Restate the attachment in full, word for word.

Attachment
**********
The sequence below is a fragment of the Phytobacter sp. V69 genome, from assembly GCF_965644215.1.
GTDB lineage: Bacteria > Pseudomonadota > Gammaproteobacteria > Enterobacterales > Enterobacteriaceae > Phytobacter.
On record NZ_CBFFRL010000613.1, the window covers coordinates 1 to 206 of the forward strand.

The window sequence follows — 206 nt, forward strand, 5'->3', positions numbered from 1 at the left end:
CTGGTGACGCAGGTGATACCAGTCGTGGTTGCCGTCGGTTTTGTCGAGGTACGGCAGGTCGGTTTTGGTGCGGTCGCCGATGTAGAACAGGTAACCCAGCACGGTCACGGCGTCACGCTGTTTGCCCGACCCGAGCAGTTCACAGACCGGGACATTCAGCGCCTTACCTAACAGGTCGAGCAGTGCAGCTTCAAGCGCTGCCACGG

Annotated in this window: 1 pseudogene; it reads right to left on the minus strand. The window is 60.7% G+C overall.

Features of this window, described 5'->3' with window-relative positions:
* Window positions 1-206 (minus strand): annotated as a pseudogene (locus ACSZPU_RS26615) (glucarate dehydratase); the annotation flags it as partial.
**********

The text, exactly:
The sequence below is a fragment of the Phytobacter sp. V69 genome, from assembly GCF_965644215.1.
GTDB lineage: Bacteria > Pseudomonadota > Gammaproteobacteria > Enterobacterales > Enterobacteriaceae > Phytobacter.
On record NZ_CBFFRL010000613.1, the window covers coordinates 1 to 206 of the forward strand.

The window sequence follows — 206 nt, forward strand, 5'->3', positions numbered from 1 at the left end:
CTGGTGACGCAGGTGATACCAGTCGTGGTTGCCGTCGGTTTTGTCGAGGTACGGCAGGTCGGTTTTGGTGCGGTCGCCGATGTAGAACAGGTAACCCAGCACGGTCACGGCGTCACGCTGTTTGCCCGACCCGAGCAGTTCACAGACCGGGACATTCAGCGCCTTACCTAACAGGTCGAGCAGTGCAGCTTCAAGCGCTGCCACGG

Annotated in this window: 1 pseudogene; it reads right to left on the minus strand. The window is 60.7% G+C overall.

Features of this window, described 5'->3' with window-relative positions:
* Window positions 1-206 (minus strand): annotated as a pseudogene (locus ACSZPU_RS26615) (glucarate dehydratase); the annotation flags it as partial.